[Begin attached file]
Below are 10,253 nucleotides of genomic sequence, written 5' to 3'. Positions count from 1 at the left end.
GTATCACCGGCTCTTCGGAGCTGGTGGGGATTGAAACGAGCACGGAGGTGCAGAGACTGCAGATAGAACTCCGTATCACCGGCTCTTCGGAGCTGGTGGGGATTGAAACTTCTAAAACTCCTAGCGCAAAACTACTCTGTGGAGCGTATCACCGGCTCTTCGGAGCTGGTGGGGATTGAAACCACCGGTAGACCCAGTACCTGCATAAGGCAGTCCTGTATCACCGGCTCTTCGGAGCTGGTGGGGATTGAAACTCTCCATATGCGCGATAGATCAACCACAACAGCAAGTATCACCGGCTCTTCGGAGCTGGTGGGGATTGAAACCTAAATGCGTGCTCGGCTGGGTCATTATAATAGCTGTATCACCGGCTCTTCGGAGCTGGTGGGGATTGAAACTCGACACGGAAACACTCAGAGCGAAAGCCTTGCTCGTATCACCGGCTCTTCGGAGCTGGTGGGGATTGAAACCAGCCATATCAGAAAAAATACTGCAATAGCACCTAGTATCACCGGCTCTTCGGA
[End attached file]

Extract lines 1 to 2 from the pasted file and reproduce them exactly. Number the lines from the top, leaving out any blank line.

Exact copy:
Below are 10,253 nucleotides of genomic sequence, written 5' to 3'. Positions count from 1 at the left end.
GTATCACCGGCTCTTCGGAGCTGGTGGGGATTGAAACGAGCACGGAGGTGCAGAGACTGCAGATAGAACTCCGTATCACCGGCTCTTCGGAGCTGGTGGGGATTGAAACTTCTAAAACTCCTAGCGCAAAACTACTCTGTGGAGCGTATCACCGGCTCTTCGGAGCTGGTGGGGATTGAAACCACCGGTAGACCCAGTACCTGCATAAGGCAGTCCTGTATCACCGGCTCTTCGGAGCTGGTGGGGATTGAAACTCTCCATATGCGCGATAGATCAACCACAACAGCAAGTATCACCGGCTCTTCGGAGCTGGTGGGGATTGAAACCTAAATGCGTGCTCGGCTGGGTCATTATAATAGCTGTATCACCGGCTCTTCGGAGCTGGTGGGGATTGAAACTCGACACGGAAACACTCAGAGCGAAAGCCTTGCTCGTATCACCGGCTCTTCGGAGCTGGTGGGGATTGAAACCAGCCATATCAGAAAAAATACTGCAATAGCACCTAGTATCACCGGCTCTTCGGA